Societal Values and Mask Usage for COVID-19 Control in the US
34 Pages Posted: 20 Jul 2020
Date Written: July 10, 2020
COVID-19 has reshaped lives worldwide and societies are looking for ways to mitigate risk while reopening to stimulate economic recovery. Facial covering (mask) usage reduces the risk of disease spread by preventing transmission by even asymptomatic individuals. Yet, particularly in the U.S. where mask wearing is divisive and politicized there is limited understanding of public beliefs with regard to mask usage. We find that 83% (±3%) of U.S. respondents in our nationally representative sample believe masks have a role in U.S. society related to the spread of COVID-19. However, 11-24% of those same respondents report not wearing a mask themselves in some public locations. Beliefs about mask wearing and usage vary by respondent demographics and their level of agreement with a variety of societal value statements referencing personal freedoms and societal expectations. As cases are rising throughout the summer 2020 many regions of the U.S. are fearful of reintroduction of movement restrictions to slow disease spread. While many more agree that masks have a role in society, only 47% indicated that “Wearing a mask will help prevent future lock-downs in my community related to COVID-19.” Public perception of the importance of mask usage revealed the top three locations in order of importance as public transportation, grocery/food stores, and schools, indicating a possible mismatch in areas public health entities reference as highest risk for spread versus locations the public sees as most important for mask usage.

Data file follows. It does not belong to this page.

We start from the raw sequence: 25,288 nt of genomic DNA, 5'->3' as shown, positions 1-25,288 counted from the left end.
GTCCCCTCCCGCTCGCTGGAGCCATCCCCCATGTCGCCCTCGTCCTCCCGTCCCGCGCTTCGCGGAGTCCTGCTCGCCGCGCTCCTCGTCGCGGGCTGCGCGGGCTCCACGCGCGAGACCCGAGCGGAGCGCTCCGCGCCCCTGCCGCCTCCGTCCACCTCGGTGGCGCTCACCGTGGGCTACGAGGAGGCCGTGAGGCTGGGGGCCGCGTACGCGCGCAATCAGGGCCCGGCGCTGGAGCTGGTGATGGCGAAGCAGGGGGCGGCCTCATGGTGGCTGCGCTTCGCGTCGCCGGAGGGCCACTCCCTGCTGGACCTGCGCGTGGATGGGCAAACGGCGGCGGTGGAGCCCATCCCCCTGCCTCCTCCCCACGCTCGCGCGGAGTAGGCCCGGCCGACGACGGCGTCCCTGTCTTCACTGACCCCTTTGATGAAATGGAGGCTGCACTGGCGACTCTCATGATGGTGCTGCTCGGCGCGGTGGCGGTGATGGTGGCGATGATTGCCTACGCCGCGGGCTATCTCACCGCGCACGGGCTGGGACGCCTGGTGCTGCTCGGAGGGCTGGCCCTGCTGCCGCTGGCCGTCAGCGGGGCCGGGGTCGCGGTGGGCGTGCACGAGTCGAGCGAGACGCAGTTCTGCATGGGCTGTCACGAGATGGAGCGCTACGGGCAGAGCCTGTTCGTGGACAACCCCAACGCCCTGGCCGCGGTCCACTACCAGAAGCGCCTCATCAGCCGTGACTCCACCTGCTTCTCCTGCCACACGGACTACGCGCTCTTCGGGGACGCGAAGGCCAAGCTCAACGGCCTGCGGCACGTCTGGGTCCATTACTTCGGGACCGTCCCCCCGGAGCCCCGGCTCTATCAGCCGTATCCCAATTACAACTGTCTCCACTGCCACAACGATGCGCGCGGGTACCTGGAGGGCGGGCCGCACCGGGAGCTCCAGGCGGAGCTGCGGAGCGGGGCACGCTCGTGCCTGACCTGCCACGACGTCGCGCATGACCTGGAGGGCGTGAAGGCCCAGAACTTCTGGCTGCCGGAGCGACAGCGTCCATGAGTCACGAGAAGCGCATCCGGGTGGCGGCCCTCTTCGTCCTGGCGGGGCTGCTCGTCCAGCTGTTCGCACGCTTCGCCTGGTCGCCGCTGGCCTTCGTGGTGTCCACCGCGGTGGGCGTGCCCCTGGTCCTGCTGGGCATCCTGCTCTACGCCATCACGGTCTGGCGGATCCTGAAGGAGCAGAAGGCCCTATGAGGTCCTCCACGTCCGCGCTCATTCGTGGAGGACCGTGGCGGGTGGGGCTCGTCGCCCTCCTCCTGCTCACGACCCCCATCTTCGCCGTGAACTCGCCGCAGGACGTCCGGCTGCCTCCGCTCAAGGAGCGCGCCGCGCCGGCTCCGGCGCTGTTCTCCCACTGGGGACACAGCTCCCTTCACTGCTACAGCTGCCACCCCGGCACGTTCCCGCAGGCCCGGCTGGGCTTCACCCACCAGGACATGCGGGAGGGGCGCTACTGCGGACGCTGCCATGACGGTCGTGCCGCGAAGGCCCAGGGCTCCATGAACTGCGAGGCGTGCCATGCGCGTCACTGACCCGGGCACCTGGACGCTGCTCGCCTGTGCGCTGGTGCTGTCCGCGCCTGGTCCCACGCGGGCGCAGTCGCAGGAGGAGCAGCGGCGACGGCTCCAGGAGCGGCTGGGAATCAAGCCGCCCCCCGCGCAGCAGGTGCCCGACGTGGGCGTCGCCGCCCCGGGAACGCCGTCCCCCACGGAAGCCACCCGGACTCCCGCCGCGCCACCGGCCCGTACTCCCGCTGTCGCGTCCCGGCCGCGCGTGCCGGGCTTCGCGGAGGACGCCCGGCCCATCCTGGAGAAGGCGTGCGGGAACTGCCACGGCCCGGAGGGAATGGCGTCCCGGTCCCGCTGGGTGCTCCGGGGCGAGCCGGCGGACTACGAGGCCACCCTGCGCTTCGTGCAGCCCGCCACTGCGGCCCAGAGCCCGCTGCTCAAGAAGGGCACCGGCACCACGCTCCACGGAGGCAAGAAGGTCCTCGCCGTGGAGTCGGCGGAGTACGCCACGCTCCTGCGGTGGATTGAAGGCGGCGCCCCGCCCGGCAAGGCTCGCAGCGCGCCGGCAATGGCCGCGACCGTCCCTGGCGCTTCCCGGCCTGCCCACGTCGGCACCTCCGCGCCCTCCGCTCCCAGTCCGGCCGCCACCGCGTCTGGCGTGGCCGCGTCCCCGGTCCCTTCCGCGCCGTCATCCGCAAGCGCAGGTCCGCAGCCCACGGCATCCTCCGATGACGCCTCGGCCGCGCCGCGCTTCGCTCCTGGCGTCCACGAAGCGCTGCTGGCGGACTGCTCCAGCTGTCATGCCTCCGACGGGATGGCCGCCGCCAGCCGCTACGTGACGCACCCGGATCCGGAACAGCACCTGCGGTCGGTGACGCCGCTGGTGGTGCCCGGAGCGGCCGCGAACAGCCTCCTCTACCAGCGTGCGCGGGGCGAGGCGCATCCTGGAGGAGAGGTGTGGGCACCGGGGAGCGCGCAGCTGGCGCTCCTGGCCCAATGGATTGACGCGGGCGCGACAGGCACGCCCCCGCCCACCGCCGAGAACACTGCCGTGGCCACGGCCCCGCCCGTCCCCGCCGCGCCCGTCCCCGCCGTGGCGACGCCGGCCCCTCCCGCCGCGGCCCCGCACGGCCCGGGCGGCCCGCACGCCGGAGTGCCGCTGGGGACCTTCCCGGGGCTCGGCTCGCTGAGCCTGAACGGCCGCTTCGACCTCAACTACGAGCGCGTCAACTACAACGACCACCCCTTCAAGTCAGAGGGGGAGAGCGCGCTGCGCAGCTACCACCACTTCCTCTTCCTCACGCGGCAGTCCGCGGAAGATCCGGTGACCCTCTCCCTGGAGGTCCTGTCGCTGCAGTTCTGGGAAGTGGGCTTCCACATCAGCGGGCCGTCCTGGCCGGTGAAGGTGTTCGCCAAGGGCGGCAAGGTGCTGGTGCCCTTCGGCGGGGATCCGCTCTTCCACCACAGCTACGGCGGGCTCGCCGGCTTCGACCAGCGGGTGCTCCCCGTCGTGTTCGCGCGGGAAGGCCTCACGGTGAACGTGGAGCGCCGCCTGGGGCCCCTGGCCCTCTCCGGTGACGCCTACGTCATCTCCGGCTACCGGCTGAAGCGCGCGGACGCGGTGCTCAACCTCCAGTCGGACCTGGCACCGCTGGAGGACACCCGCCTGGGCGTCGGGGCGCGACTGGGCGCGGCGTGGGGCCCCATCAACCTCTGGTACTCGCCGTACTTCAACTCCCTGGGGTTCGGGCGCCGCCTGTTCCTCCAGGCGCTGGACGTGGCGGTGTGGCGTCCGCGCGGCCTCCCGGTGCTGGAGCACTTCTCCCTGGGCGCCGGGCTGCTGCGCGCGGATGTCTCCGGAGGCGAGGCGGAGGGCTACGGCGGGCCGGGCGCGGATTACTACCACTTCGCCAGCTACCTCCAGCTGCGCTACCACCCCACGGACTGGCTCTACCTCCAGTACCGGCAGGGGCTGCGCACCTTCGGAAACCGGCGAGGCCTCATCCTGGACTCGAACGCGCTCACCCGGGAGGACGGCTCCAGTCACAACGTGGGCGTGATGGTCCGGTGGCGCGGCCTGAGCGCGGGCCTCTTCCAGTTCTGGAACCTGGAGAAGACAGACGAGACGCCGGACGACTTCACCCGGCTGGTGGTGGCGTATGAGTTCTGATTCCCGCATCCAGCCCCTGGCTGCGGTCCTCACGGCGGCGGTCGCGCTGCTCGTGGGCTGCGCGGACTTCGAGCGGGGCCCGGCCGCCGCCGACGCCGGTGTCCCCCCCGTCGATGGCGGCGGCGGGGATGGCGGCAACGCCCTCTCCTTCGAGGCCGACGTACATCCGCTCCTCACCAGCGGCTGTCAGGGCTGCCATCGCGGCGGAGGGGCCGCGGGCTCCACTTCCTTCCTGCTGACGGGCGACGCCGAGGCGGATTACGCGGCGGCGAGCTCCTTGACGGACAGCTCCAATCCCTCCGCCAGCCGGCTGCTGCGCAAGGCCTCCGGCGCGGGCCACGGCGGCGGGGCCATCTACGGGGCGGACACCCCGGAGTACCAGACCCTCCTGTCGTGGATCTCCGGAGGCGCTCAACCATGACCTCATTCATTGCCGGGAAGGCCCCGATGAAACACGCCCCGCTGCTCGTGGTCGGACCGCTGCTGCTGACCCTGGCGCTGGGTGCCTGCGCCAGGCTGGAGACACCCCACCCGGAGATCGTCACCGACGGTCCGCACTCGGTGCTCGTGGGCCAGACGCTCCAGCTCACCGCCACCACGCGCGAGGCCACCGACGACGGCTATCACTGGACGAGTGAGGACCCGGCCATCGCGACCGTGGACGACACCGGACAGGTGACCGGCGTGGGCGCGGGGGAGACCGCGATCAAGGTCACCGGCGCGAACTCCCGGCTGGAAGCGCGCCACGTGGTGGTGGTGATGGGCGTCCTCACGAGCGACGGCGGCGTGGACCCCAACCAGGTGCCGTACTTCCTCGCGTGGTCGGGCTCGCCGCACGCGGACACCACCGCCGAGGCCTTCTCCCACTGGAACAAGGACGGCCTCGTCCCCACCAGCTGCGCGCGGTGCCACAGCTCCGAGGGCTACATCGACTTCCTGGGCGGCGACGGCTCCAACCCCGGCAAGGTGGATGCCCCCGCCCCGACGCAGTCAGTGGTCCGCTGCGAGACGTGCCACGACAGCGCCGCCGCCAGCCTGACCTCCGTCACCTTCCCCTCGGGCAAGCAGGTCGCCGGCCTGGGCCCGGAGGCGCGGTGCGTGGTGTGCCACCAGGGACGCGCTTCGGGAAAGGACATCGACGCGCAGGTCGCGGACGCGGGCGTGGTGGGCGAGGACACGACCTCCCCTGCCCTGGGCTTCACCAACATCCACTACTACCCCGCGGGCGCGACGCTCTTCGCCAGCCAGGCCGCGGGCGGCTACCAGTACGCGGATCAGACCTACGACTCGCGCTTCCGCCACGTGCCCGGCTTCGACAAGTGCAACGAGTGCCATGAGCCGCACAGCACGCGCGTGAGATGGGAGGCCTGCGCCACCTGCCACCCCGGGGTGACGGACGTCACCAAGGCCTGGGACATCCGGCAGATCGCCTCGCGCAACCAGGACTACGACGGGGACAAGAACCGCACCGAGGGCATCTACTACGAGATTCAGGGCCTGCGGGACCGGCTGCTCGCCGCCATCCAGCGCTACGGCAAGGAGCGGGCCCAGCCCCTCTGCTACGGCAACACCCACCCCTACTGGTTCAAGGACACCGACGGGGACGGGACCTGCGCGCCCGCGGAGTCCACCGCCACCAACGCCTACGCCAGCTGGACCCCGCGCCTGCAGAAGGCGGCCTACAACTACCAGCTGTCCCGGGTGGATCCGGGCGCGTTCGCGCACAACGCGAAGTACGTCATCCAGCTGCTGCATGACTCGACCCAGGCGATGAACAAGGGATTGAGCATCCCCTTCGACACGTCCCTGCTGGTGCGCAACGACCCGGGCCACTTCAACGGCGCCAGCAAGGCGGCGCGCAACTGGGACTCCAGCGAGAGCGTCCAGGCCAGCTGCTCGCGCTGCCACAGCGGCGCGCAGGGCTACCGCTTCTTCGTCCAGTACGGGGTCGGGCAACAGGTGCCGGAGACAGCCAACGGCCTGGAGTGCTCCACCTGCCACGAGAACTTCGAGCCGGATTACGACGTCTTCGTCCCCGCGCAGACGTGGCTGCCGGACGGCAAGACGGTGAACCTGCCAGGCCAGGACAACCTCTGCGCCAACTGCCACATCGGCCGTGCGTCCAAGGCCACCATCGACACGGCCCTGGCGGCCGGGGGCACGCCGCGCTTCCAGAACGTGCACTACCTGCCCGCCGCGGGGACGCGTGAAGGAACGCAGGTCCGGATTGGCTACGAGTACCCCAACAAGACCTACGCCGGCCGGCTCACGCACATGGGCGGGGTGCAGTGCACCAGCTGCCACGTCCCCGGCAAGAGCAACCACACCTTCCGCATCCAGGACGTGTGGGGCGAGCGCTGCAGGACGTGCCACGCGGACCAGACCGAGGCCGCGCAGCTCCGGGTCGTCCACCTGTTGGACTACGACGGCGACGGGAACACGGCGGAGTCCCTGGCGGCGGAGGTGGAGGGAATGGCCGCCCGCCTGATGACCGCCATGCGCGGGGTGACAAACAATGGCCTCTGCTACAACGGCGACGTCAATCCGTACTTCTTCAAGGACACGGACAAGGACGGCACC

Note: Ethical Approval: The research process was approved by Oklahoma State University IRB (number: 20-283).
Funding: None to declare
Declaration of Interest: None to declare
Keywords: COVID-19, human behavior, public health, tradeoffs
JEL Classification: H80, I12, P46
Suggested Citation: Suggested Citation